8. Bolzano, B., (1851/2004). Paradoxien des Unendlichen. CH Reclam, Leipzig. Translation Paradoxes of the infinite (Russ 2004).Google Scholar
  9. Bolzano, B., (1976). Reine Zahlenlehre. In Berg, J., (Ed.) Bernard Bolzano Gesamtausgabe Bd. 2A8, Frommann-Holzboog, Stuttgart-Bad Canstatt. Translation (Russ 2004).Google Scholar
  10. Cantor, G. (1883/1976). Grundlagen einer allgemeinen Mannigfaltigkeitslehre. Leipzig: B. G. Teubner. Translation Foundations of a General Theory of Manifolds by Georg Cantor. The Campaigner. Journal of the National Caucus of Labor Committees, 9(1–2), 69–97.Google Scholar
  11. Chang, C. C., & Keisler, H. J. (1992). Model theory. Amsterdam: North-Holland Publishing Co.Google Scholar
  12. Dauben, J. W. (1979). Georg Cantor: His mathematics and philosophy of the infinite. Cambridge: Harvard University Press.Google Scholar
  13. Fraenkel, A., Bar-Hillel, Y., & Ley, A. (1973). Foundations of set theory. Elsevier: Studies in Logic.Google Scholar
  14. Ferreiros, J. (1999). Labyrinth of thought.  A history of Set theory and its role in modern mathematics. Basel: Birkhauser. Google Scholar
  15. Hallett, M. (1986). Cantorian set theory and limitation of size. Oxford: Clarendon Press.Google Scholar
  16. Krickel, F. (1995). Teil und Inbegriff: Bernard Bolzanos Mereologie. St. Augustin: Academia.Google Scholar
  17. Mancosu, P. (2009). Measuring the size of infinite collections of natural numbers: was cantor’s set theory inevitable? The Review of Symbolic Logic, 2(4), 612–646.CrossRefGoogle Scholar
  18. Pascal, B. (1866). De l’ésprit géometrique. Libraires-éditeurs, Paris: Ch. Delagrave et C.Google Scholar
  19. Robinson, A. (1966). Non-standard analysis. Amsterdam: North-Holland Publishing Co.Google Scholar
  20. Rusnock, P. (2000). Bolzano’s philosophy and the emergence of modern mathematics. Amsterdam: Rodopi.Google Scholar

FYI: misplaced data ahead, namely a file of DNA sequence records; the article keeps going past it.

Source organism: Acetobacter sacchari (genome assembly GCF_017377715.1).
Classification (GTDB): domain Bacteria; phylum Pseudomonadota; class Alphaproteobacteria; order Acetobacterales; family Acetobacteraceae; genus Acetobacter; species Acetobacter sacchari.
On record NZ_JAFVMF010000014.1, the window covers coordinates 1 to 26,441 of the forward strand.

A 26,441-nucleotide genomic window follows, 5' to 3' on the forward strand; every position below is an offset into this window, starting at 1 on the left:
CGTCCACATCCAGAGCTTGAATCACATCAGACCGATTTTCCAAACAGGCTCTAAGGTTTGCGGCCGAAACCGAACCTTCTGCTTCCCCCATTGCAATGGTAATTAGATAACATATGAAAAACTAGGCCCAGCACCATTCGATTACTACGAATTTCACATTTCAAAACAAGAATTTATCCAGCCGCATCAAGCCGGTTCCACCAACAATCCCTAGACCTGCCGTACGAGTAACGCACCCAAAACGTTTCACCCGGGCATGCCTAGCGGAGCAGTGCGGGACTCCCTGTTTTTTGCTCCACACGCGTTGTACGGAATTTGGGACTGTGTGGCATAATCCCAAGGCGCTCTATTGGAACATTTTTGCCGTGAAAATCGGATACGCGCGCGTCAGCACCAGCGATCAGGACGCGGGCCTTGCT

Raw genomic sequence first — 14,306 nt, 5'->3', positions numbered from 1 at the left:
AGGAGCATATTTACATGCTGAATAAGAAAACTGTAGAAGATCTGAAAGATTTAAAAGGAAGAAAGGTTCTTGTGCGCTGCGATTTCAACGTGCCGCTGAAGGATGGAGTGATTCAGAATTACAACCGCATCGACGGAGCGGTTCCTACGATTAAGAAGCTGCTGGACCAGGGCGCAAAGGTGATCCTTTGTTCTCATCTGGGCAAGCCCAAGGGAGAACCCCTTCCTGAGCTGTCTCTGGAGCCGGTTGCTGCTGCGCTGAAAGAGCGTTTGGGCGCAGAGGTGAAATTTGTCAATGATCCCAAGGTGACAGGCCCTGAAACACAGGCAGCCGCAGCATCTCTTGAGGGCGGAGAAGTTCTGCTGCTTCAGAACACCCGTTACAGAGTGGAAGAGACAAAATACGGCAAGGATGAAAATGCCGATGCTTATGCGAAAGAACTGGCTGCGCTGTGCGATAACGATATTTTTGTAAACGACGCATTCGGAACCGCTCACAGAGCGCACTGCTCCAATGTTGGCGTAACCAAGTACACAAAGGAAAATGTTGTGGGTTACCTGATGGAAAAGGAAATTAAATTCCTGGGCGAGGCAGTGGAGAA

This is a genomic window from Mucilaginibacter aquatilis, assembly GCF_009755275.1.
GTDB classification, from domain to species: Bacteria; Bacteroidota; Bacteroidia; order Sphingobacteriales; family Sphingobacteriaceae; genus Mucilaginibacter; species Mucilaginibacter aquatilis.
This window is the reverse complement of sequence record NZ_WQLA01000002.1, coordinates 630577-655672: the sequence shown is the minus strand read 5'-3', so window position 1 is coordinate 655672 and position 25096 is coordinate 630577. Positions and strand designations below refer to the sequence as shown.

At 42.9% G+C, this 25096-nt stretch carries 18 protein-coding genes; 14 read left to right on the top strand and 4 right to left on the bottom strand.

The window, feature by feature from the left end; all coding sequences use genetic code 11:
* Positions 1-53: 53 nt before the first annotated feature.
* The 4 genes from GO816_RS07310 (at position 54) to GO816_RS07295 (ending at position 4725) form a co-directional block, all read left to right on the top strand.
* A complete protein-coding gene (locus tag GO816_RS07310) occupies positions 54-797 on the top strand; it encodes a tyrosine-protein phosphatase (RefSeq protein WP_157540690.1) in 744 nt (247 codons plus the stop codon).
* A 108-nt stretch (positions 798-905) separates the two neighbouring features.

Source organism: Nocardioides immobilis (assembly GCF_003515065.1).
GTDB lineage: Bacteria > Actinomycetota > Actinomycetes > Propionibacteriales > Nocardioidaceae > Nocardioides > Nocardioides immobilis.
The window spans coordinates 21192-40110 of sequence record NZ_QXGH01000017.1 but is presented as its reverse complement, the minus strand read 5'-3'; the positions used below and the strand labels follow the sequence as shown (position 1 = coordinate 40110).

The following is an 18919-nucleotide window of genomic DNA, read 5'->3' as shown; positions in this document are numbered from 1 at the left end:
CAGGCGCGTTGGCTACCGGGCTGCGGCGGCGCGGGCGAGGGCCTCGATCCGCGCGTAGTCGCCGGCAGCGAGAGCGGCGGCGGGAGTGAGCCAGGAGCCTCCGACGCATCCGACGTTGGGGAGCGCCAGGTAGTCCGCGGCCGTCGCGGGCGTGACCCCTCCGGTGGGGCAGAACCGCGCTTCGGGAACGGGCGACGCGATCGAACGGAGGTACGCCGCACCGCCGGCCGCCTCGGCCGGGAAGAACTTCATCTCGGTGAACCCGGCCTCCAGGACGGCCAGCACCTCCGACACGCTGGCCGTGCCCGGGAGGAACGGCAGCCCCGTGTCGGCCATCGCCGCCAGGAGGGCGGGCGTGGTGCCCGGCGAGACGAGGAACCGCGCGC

21. Rusnock, P. (2013). On Bolzano’s concept of sum. History and Philosophy of Logic, 34(2), 155–169.CrossRefGoogle Scholar
  22. Rusnock, P., & Rolf, G. (2014). Theory of science. Oxford: Oxford University Press.Google Scholar
  23. Russ, S. (2004). The mathematical works of Bernard Bolzano. Oxford: Oxford University Press.Google Scholar
  24. Russ, S., & Trlifajová, K. (2016). Bolzano’s measurable numbers: Are they real? In  M. Zack, & E. Landry (Eds.), Research in history and philosophy of mathematics. Basel: Birkhauser. Google Scholar
  25. Šebestík, J. (1992). Logique et mathématique chez Bernard Bolzano. Paris: Vrin.Google Scholar
  26. Simons, P. (1998). Bolzano on collections. In W. Kűnne, M. Siebel, & M. Textor (Eds.), Bolzano and analytic philosophy. Amsterdam: Rodopi.Google Scholar
  27. Simons, P. (2004). Bolzano on quantities. In E. Morscher (Ed.), Bernard Bolzanos Leistungen in Logik,  Mathematik und Physik. Wien: Academia. Google Scholar
  28. Tao, T., (2012a). A cheap version of non-standard analysis.
  29. Tao, T. (2012b). Compactness and contradiction. Providence: American Mathematical Society.Google Scholar
  30. Waldegg, G. (2005). Bolzano’s approach to the paradoxes of infinity: Implications for teaching. Science and Education, 14(6), 559–577.CrossRefGoogle Scholar

Copyright information

© Springer Science+Business Media B.V., part of Springer Nature 2018

Authors and Affiliations

  1. 1.Faculty of Information TechnologyPraha 6Czech Republic

Personalised recommendations